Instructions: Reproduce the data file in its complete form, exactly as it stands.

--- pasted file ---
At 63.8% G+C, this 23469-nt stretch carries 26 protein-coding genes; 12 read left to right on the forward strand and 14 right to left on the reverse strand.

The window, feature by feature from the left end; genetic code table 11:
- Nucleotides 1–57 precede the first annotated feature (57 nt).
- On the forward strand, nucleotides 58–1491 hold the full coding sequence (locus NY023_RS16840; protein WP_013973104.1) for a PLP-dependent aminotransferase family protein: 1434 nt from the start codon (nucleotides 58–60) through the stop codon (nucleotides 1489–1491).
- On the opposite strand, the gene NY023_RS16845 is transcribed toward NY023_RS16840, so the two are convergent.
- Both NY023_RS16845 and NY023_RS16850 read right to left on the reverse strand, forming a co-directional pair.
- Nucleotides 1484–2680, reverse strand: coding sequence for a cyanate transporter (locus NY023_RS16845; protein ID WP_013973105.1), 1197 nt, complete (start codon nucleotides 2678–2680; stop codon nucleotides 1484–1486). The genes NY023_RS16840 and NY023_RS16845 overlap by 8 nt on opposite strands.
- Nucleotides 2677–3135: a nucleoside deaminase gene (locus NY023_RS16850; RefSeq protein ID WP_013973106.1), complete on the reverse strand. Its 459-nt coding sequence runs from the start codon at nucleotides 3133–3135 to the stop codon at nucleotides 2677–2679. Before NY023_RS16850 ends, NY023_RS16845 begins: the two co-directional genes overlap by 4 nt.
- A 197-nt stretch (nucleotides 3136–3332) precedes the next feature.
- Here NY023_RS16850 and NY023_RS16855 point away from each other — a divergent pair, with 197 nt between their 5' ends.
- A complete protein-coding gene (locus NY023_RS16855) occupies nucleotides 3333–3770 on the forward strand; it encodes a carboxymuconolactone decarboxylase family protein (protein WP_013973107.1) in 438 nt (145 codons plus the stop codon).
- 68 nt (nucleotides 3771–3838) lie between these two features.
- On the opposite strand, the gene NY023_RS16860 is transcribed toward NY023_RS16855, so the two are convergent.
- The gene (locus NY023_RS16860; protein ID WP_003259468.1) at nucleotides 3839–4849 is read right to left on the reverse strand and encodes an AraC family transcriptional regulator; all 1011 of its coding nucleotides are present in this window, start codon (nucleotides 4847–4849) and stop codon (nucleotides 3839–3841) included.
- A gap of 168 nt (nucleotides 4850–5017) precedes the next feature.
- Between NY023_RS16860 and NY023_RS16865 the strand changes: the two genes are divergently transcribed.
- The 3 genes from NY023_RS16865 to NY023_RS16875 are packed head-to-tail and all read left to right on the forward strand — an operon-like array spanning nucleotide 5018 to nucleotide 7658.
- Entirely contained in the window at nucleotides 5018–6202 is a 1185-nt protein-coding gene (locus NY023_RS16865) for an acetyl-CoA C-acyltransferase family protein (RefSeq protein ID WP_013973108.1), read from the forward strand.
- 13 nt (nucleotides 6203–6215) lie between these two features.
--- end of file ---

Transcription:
At 63.8% G+C, this 23469-nt stretch carries 26 protein-coding genes; 12 read left to right on the forward strand and 14 right to left on the reverse strand.

The window, feature by feature from the left end; genetic code table 11:
- Nucleotides 1–57 precede the first annotated feature (57 nt).
- On the forward strand, nucleotides 58–1491 hold the full coding sequence (locus NY023_RS16840; protein WP_013973104.1) for a PLP-dependent aminotransferase family protein: 1434 nt from the start codon (nucleotides 58–60) through the stop codon (nucleotides 1489–1491).
- On the opposite strand, the gene NY023_RS16845 is transcribed toward NY023_RS16840, so the two are convergent.
- Both NY023_RS16845 and NY023_RS16850 read right to left on the reverse strand, forming a co-directional pair.
- Nucleotides 1484–2680, reverse strand: coding sequence for a cyanate transporter (locus NY023_RS16845; protein ID WP_013973105.1), 1197 nt, complete (start codon nucleotides 2678–2680; stop codon nucleotides 1484–1486). The genes NY023_RS16840 and NY023_RS16845 overlap by 8 nt on opposite strands.
- Nucleotides 2677–3135: a nucleoside deaminase gene (locus NY023_RS16850; RefSeq protein ID WP_013973106.1), complete on the reverse strand. Its 459-nt coding sequence runs from the start codon at nucleotides 3133–3135 to the stop codon at nucleotides 2677–2679. Before NY023_RS16850 ends, NY023_RS16845 begins: the two co-directional genes overlap by 4 nt.
- A 197-nt stretch (nucleotides 3136–3332) precedes the next feature.
- Here NY023_RS16850 and NY023_RS16855 point away from each other — a divergent pair, with 197 nt between their 5' ends.
- A complete protein-coding gene (locus NY023_RS16855) occupies nucleotides 3333–3770 on the forward strand; it encodes a carboxymuconolactone decarboxylase family protein (protein WP_013973107.1) in 438 nt (145 codons plus the stop codon).
- 68 nt (nucleotides 3771–3838) lie between these two features.
- On the opposite strand, the gene NY023_RS16860 is transcribed toward NY023_RS16855, so the two are convergent.
- The gene (locus NY023_RS16860; protein ID WP_003259468.1) at nucleotides 3839–4849 is read right to left on the reverse strand and encodes an AraC family transcriptional regulator; all 1011 of its coding nucleotides are present in this window, start codon (nucleotides 4847–4849) and stop codon (nucleotides 3839–3841) included.
- A gap of 168 nt (nucleotides 4850–5017) precedes the next feature.
- Between NY023_RS16860 and NY023_RS16865 the strand changes: the two genes are divergently transcribed.
- The 3 genes from NY023_RS16865 to NY023_RS16875 are packed head-to-tail and all read left to right on the forward strand — an operon-like array spanning nucleotide 5018 to nucleotide 7658.
- Entirely contained in the window at nucleotides 5018–6202 is a 1185-nt protein-coding gene (locus NY023_RS16865) for an acetyl-CoA C-acyltransferase family protein (RefSeq protein ID WP_013973108.1), read from the forward strand.
- 13 nt (nucleotides 6203–6215) lie between these two features.